In late 2020, Huawei was fighting for its survival as a mobile phone maker.
A few months earlier, the Trump administration had hit the Chinese company with crippling sanctions, cutting it off from global semiconductor supply chains.
The sanctions prevented anyone without a permit from making the chips Huawei designed, and the company was struggling to procure new chips to launch more advanced handsets.
In response, Huawei decided to bet its $67 billion chip and mobile business on a tricky deal with the Semiconductor Manufacturing International Corporation, a state-backed foundry known for its ambition to catch up with the leading global chipmakers.
SMIC was advertising that it had found a way to produce more advanced chips using dated equipment. It would take longer than Huawei’s previous supplier, Taiwan Semiconductor Manufacturing Company, it would cost more, and it might not work. But it was a chance. Huawei contacted SMIC to make a new smartphone “system on a chip,” codenamed Charlotte.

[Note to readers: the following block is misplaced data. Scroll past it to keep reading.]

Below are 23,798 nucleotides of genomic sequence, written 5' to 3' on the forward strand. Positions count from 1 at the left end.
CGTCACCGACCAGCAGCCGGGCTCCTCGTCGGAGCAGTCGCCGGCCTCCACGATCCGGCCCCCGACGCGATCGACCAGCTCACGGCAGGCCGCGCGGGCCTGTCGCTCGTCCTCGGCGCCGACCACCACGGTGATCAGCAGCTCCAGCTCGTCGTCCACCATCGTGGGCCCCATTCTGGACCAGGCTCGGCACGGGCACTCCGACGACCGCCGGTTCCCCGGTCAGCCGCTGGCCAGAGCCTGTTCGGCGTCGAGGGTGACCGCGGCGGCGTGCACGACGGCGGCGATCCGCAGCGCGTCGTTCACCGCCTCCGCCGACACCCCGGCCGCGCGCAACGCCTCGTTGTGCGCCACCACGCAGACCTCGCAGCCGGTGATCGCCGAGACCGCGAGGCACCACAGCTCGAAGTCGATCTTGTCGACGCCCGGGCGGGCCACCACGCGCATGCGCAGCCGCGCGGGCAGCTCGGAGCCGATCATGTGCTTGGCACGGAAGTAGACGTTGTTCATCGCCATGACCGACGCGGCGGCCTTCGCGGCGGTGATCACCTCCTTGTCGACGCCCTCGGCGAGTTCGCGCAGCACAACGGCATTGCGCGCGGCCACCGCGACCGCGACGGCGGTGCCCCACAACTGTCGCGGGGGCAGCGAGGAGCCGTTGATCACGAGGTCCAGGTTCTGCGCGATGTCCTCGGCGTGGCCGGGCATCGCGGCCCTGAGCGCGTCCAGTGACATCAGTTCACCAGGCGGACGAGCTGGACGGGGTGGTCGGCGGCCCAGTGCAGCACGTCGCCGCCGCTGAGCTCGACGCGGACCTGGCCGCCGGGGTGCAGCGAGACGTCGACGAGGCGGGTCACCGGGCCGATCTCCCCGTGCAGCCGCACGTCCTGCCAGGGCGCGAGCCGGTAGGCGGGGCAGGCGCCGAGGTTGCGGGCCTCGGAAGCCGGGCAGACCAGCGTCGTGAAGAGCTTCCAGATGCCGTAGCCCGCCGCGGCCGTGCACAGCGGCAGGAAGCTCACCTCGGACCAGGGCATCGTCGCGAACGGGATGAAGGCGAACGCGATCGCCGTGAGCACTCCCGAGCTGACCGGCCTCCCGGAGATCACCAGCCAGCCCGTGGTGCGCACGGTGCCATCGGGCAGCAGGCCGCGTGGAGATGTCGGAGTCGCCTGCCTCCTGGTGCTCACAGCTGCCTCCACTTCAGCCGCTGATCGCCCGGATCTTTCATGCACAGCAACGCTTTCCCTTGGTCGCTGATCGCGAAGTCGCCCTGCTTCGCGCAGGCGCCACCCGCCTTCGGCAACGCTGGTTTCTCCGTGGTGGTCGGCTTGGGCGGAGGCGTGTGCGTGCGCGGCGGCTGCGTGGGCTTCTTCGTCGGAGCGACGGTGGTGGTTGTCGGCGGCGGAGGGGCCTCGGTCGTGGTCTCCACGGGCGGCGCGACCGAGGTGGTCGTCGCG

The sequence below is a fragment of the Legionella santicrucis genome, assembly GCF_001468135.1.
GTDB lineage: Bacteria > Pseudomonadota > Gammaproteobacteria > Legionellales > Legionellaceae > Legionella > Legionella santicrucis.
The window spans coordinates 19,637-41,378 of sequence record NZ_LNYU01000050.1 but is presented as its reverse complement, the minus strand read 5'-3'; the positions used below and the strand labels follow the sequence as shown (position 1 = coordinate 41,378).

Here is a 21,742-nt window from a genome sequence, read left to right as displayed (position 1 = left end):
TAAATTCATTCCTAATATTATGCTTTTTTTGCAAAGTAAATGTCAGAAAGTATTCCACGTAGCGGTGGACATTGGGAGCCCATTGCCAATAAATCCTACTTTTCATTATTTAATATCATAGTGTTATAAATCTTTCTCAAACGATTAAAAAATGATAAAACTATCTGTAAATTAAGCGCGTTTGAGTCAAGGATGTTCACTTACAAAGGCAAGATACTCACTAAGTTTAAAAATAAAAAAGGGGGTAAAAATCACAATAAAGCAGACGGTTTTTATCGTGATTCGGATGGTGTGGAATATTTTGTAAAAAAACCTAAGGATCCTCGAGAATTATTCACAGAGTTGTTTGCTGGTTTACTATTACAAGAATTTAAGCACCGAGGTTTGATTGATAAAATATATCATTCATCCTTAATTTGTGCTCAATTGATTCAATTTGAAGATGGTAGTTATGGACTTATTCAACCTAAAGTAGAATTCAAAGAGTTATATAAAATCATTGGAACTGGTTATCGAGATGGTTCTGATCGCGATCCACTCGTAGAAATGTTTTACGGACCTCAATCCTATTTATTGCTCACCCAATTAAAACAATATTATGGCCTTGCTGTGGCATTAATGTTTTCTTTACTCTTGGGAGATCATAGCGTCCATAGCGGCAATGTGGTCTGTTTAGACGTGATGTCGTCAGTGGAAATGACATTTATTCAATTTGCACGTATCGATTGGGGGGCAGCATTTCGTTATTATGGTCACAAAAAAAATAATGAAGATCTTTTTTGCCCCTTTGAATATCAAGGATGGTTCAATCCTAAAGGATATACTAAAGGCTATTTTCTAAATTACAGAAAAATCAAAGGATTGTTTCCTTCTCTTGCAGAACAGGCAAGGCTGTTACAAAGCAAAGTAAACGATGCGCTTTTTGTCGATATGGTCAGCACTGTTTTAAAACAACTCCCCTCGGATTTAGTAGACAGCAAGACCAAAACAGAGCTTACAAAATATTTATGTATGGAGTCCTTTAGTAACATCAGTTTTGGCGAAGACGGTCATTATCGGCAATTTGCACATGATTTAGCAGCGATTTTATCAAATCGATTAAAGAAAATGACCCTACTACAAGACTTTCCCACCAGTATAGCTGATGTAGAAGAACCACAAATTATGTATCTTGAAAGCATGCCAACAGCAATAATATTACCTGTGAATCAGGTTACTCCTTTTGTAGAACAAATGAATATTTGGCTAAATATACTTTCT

The odds were stacked against the two companies. In December 2020, SMIC joined Huawei on the US sanctions list—meaning any company wanting to sell technology to SMIC would require Washington’s permission.
To build Charlotte, SMIC would have to grapple with an advanced process it was not familiar with and new restrictions on acquiring and managing complex equipment. One chip company executive close to SMIC likened it to “measuring an elephant in the dark.”
Whether they can maintain this momentum will determine whether China can sustain its semiconductor industry and attain global technological supremacy amid ongoing geopolitical challenges. Is the Kirin 9000S proof that the country can still compete against its rivals, despite the sanctions? Or did the companies simply capture lightning in a bottle?
Most of the sources who spoke to the FT asked to stay unnamed due to the sensitivity of the semiconductor industry.